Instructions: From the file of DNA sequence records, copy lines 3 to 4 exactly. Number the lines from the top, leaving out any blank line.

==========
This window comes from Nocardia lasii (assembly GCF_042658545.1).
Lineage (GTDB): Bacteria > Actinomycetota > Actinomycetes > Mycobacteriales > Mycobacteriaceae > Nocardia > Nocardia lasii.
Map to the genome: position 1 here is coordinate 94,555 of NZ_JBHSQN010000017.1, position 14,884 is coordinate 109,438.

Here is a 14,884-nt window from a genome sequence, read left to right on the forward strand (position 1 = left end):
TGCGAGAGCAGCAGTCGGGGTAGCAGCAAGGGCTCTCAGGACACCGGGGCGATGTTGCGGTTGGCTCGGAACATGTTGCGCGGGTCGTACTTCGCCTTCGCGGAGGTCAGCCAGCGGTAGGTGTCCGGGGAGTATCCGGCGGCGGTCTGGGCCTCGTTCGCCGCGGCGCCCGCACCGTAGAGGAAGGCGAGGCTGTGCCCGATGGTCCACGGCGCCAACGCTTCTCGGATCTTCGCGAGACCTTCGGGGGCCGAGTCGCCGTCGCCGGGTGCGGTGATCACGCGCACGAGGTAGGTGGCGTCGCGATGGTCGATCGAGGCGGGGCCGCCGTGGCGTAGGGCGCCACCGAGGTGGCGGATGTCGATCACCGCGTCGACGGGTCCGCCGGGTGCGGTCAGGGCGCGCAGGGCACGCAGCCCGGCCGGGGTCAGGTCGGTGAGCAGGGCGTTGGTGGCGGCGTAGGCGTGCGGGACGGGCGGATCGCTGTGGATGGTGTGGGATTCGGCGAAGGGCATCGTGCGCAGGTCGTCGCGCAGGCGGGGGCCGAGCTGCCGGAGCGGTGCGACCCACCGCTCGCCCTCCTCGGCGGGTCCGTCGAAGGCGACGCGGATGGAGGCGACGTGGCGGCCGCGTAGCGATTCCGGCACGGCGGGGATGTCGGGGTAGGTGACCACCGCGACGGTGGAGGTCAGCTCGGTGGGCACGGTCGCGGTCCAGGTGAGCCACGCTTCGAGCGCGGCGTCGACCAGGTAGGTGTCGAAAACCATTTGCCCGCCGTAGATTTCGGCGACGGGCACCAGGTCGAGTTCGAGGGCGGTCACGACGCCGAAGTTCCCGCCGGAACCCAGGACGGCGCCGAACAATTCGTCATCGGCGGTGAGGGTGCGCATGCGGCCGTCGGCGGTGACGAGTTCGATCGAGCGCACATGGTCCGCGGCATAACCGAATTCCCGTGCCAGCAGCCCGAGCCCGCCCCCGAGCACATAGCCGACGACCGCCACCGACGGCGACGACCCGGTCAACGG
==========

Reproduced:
Map to the genome: position 1 here is coordinate 94,555 of NZ_JBHSQN010000017.1, position 14,884 is coordinate 109,438.

Here is a 14,884-nt window from a genome sequence, read left to right on the forward strand (position 1 = left end):